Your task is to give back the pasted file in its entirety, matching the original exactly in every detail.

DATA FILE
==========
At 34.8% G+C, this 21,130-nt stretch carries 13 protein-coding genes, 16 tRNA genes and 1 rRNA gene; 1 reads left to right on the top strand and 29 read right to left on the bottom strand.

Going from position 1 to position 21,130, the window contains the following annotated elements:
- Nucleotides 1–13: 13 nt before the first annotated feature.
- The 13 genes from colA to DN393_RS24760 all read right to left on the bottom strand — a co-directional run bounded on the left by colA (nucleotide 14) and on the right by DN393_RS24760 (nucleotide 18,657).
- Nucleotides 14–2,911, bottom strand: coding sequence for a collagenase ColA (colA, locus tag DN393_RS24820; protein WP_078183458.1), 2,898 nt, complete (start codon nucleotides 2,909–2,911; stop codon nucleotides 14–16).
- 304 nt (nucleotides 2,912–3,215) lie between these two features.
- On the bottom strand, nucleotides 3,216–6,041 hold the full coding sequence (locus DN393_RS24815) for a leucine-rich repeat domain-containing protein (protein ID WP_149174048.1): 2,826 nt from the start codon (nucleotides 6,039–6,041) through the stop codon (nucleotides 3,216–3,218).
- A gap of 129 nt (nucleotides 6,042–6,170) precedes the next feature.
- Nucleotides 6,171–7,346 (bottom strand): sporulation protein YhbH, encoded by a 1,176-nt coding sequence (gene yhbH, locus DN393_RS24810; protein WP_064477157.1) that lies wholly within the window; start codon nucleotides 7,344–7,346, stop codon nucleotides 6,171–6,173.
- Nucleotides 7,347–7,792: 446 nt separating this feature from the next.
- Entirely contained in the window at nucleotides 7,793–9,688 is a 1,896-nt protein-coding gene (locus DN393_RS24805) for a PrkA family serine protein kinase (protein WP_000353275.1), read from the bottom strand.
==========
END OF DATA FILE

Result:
At 34.8% G+C, this 21,130-nt stretch carries 13 protein-coding genes, 16 tRNA genes and 1 rRNA gene; 1 reads left to right on the top strand and 29 read right to left on the bottom strand.

Going from position 1 to position 21,130, the window contains the following annotated elements:
- Nucleotides 1–13: 13 nt before the first annotated feature.
- The 13 genes from colA to DN393_RS24760 all read right to left on the bottom strand — a co-directional run bounded on the left by colA (nucleotide 14) and on the right by DN393_RS24760 (nucleotide 18,657).
- Nucleotides 14–2,911, bottom strand: coding sequence for a collagenase ColA (colA, locus tag DN393_RS24820; protein WP_078183458.1), 2,898 nt, complete (start codon nucleotides 2,909–2,911; stop codon nucleotides 14–16).
- 304 nt (nucleotides 2,912–3,215) lie between these two features.
- On the bottom strand, nucleotides 3,216–6,041 hold the full coding sequence (locus DN393_RS24815) for a leucine-rich repeat domain-containing protein (protein ID WP_149174048.1): 2,826 nt from the start codon (nucleotides 6,039–6,041) through the stop codon (nucleotides 3,216–3,218).
- A gap of 129 nt (nucleotides 6,042–6,170) precedes the next feature.
- Nucleotides 6,171–7,346 (bottom strand): sporulation protein YhbH, encoded by a 1,176-nt coding sequence (gene yhbH, locus DN393_RS24810; protein WP_064477157.1) that lies wholly within the window; start codon nucleotides 7,344–7,346, stop codon nucleotides 6,171–6,173.
- Nucleotides 7,347–7,792: 446 nt separating this feature from the next.
- Entirely contained in the window at nucleotides 7,793–9,688 is a 1,896-nt protein-coding gene (locus DN393_RS24805) for a PrkA family serine protein kinase (protein WP_000353275.1), read from the bottom strand.